Colorado lawmakers are trying to use coronavirus relief dollars as a way to persuade counties to follow Gov. Jared Polis’ COVID-19 restrictions.
A bipartisan bill that won preliminary approval on Monday, the first day of a special legislative session, would withhold direct-aid payments to small businesses and arts organizations in counties that refuse to comply with mandates issued by the state’s health department to slow the spread of the coronavirus.
The legislation appears to target conservative Weld County, where commissioners have said they won’t enforce red-level coronavirus mandates imposed on the county Nov. 22, including a ban on indoor dining and a ban on all personal gatherings.
“This money was directed toward those businesses that have been most impacted by the public health orders,” said Sen. Faith Winter, a Westminster Democrat who is spearheading the legislation. “If your county is refusing to (enforce) public health orders, the impacts are different.”
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One Democratic lawmaker suggested a similar test should apply to restaurants and bars that receive a temporary tax break under consideration in a separate bill.
The attempt to compel counties to comply with guidelines from the state Department of Public Health and Environment comes amid months of tension between Polis and Democratic lawmakers, who have pushed for the restrictions, and Republicans who generally want businesses to operate with minimal restrictions.
The measure — which includes two Republican sponsors — would allow counties to apply to tap into $37 million in relief provided by the legislature. The state would send the money to counties, which in turn would handle distributing up to $7,000 in one-time payments to eligible small businesses, like restaurants, bars, movie theaters and event venues. Counties under more severe coronavirus restrictions because of rising cases and hospitalizations would get priority in receiving the money.
MORE: Colorado lawmakers reconvene to consider stimulus plan, but experts question the cost to the state
“It’s not right. It’s blackmail on the governor’s part and Democrats’ part,” said Sen. John Cooke, a Weld County Republican, referring to the compliance clause. “It’s not fair at all.”
Cooke said he stands by the decision of Weld County’s commissioners. “They know what’s more important for Weld County than the governor does,” he said. “The governor hates Weld County.”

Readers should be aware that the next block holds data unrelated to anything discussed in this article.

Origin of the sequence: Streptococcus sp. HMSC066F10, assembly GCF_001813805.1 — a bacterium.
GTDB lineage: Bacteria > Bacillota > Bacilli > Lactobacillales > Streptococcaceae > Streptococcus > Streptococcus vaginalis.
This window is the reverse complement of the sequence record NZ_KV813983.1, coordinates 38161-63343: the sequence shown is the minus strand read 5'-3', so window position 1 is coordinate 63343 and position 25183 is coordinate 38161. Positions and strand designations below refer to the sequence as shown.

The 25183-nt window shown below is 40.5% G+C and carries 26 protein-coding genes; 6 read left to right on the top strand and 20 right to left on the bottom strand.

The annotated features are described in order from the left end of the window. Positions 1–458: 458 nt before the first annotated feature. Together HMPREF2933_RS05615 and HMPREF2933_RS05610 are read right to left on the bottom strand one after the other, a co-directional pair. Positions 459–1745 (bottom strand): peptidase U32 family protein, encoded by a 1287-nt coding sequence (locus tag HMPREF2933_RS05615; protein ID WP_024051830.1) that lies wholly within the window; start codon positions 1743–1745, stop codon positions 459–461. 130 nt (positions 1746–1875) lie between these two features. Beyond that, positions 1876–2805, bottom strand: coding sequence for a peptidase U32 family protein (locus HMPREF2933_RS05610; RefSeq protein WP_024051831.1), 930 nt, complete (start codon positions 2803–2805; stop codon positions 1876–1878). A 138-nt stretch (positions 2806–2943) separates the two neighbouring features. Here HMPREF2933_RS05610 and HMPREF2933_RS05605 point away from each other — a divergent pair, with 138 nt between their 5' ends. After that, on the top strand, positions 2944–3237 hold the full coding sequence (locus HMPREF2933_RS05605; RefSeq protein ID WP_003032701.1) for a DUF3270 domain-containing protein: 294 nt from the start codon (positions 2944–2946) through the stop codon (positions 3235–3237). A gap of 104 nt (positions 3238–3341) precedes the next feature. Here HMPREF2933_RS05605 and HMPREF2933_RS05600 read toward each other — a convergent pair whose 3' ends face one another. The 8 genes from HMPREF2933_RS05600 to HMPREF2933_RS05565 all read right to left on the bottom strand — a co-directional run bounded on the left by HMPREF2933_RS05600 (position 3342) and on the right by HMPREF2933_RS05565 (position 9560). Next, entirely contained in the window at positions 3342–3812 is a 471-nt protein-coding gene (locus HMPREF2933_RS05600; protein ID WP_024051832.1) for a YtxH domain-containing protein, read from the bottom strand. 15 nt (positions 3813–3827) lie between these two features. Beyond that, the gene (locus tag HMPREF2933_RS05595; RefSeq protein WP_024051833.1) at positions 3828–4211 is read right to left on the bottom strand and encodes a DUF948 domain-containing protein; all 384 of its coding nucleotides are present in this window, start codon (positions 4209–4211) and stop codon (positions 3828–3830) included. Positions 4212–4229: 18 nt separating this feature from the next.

Sen. Bob Gardner, R-Colorado Springs, said the compliance clause is akin to totalitarianism.
“This isn’t a bill intended to be a bill help small businesses as much as it is a bill to punish rebellious counties, to punish those that would challenge,” he said. “This bill doesn’t befit the state of Colorado. This bill befits the People’s Republic of China.”
Senate Majority Leader Steve Fenberg, D-Boulder, criticized Republicans for objecting to the compliance clause. He said Gardner’s remarks were offensive.
“If you’re operating basically normally, you probably don’t need this money as much,” he said.
Tony Gagliardi, the Colorado state director for the National Federation of Independent Businesses, said he’s concerned about businesses in Weld County being unfairly blocked from accessing the aid through no fault of their own.
“You’re penalizing the small businesses because of actions by the county commissioners that are out of their hands,” he said.
Weld County’s five commissioners did not respond to messages seeking comment on Monday.
Sen. Rob Woodward, a Loveland Republican, worried during a committee hearing on the legislation that counties may impose more stringent restrictions on their businesses in order to access the direct payments. “Are we encouraging counties who are trying to chase money to keep their businesses afloat?” he asked.
Sen. Kevin Priola, a Henderson Republican who is a sponsor of the direct-aid bill, said no.
“There’s not nearly enough money to encourage municipalities or businesses around the state to elevate (their restrictions) just for running after this,” Priola said.
Winter, the lead sponsor, said the plan is to offer an amendment providing a carveout for businesses located in cities that comply with public health guidelines, even if they are in a county that refuses to do so. Those cities would be able to ask the state, rather than their county, to distribute the direct-aid dollars to them.
Democrats are eyeing similar compliance clauses for other special-session coronavirus relief legislation.
Rep. Shannon Bird, D-Westminster, said a bill to provide a four-month tax break to restaurants and bars should include a provision that requires business owners wishing to to participate in the sales tax relief plan to certify that they were in compliance with state and local public health.
The state should “prioritize businesses that are doing the right thing and protect public health,” she said.